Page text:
Hackaday Prize Entry: New Firmware For A Smartwatch

Smartwatches are the next big thing. Nobody knows what we’re going to use them for, but that’s never stopped a product from being the hottest item around. The WeLoop Tommy isn’t the Apple Watch, it isn’t the Moto360, and it isn’t the Microsoft Band. It is, however, a nice smartwatch with a Sharp memory display and a battery that lasts longer than a few days. For his Hackaday Prize entry, [Krzysiek] is making an open source firmware for the WeLoop Tommy that will add capabilities no other smartwatch has.

This project is a complete reverse engineering of the WeLoop Tommy smartwatch. [Krzysiek] is tearing everything down to the bare components and figuring out how the RAM, Flash, buttons, LCD, and accelerometer connect to the processor. After that, it’s time for custom firmware.

Already [Krzysiek] has a test app that displays [OSSW] on the Sharp memory display. It’s not much, but the hardware is solid. With the right firmware, the WeLoop Tommy will be able to do just about everything an Android, Apple, or Microsoft smartwatche can do using repurposed hardware and open source firmware.

The 2015 Hackaday Prize is sponsored by:

25 thoughts on “Hackaday Prize Entry: New Firmware For A Smartwatch

  1. This is a fine project, I have no problem with it.

    I’ve never seen a compelling need for a smart watch. I understand how some people like to wear watches (I don’t), and I understand how some watches have lots of functions like calculators or alarms that people sometimes use.

    I wear a watch rarely (once a year?), when I need an alarm clock away from home. I know how to set the alarm on my watch, but I just don’t see many other people using this feature – it’s too hard and complicated to use that feature (or the stopwatch).

    Most people have a cell phone, and there’s clocks just about everywhere. There’s a clock in my vehicle, one in my living room, and one on my computer. There’s always a clock within sight.

    The “I can check my E-mail without seeming rude in a meeting” is not a compelling use.

    Anything it could display could more easily be displayed on my cell phone.

    Maybe if it could do health monitoring (sleep apnea through heart rate and blood oxygenation? tossing and turning at night? long-term temperature or heart rate trends?) it would be worth the trouble.

    More than a couple of days? My regular watch (the one with the alarm) goes for *two years* before I have to replace the battery.

    What’s the compelling use case for a smart watch?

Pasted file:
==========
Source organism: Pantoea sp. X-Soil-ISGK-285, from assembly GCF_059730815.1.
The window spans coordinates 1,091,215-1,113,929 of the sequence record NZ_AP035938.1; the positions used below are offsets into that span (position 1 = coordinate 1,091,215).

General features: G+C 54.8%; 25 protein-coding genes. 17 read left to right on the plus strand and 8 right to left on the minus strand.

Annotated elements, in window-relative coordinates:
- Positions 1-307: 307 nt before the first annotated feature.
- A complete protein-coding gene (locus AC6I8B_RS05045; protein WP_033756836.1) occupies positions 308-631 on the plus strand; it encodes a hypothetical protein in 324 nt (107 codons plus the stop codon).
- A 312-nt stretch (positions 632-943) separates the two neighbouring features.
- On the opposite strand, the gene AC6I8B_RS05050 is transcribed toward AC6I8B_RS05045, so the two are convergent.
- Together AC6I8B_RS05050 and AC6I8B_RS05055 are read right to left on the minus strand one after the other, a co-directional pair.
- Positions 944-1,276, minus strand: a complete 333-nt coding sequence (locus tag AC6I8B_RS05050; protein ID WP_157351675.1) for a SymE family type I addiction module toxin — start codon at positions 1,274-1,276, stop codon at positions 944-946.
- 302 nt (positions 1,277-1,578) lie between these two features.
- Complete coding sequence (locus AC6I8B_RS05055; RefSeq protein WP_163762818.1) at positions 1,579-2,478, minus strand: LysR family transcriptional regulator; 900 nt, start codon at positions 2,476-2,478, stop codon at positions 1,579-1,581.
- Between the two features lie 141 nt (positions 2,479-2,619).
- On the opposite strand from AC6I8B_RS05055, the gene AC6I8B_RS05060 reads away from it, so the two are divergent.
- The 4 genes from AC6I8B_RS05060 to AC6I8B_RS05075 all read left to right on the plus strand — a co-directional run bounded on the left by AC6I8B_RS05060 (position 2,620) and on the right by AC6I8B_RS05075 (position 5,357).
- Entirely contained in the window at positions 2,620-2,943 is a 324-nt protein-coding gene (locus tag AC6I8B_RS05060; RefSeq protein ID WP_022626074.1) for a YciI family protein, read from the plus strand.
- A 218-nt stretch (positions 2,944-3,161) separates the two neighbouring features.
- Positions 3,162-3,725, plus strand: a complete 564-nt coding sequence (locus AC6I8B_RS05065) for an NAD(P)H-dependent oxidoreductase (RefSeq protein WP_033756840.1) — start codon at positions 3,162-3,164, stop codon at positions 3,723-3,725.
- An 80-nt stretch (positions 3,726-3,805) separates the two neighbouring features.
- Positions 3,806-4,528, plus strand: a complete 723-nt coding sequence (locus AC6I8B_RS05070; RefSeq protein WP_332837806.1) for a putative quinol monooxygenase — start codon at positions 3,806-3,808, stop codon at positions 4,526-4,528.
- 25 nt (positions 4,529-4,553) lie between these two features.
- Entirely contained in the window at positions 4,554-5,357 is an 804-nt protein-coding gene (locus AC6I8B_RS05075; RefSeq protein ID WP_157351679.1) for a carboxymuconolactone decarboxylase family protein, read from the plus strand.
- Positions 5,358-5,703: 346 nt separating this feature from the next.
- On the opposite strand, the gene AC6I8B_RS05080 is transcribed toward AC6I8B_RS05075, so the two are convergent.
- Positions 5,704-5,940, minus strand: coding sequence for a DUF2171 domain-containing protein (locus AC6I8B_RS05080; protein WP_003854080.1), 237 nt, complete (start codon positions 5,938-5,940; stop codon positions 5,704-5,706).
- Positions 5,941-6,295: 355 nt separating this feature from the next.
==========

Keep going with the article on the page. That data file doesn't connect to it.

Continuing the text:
1. THIS. It is a fad indeed. Even apple couldn’t put enough lipstick on it. That said, I am sure there are some practical uses that don’t involve everyday life, where it seems that a phone dongle for your wrist would be handy. Perhaps a live mountain climbing twitter (barf) feed or some other non sequitur.

    2. For me, I wear Bluetooth headphones when I’m out, to listen to music. When people call me, I just press a button on them to answer.

      I have an app that’s supposed to announce who’s calling, which only seems to work when I’m NOT using Bluetooth. So I bought a Gen 1 Sony Smartwatch, it announces the caller on screen. That’s handy. Also lets me check texts without taking the phone out of my pocket. It’s handy.

      Sadly it’s an old model, and the LiPo battery’s now dead. It appears soldered in, I don’t know if I feel up to cracking it open and replacing it. Still not like it could work any less.

      So that’s one use. I also have a complete watch-phone. That’s not as useful as you’d think, not easy to use, and it’s on a separate phone number. Plays MP3s and tiny videos though so that’s cool. Had handwriting recognition, and is pretty good for what it is, it’s just not a practical thing. Plus it has a separate phone number, people mostly call my phone. And it’s 2G only, my main network is 3G / 4G only.

      Any suggestions on a good free caller-announcing over Bluetooth app would be appreciated.

    3. It’s just handy. If I get an email or text, it pops up on my phone, what’s not to love? Furthermore, it’s got a lot of actually fairly advanced functionality with a bit of tinkering. If my watch is connected to my phone, the password screen doesn’t come up. If I loose my phone, I can ping it from my watch easily. I have a timer, simple text responses, and easy-to-access music controls all on my wrist. I’ve had my pebble for about two years now and I’ve really fallen in love with it.

    4. “What’s the compelling use case for a smart watch?”

      I want one as a remote control to my phone.

      My favorite example..

      I really wanted one last winter as I was shoveling my driveway.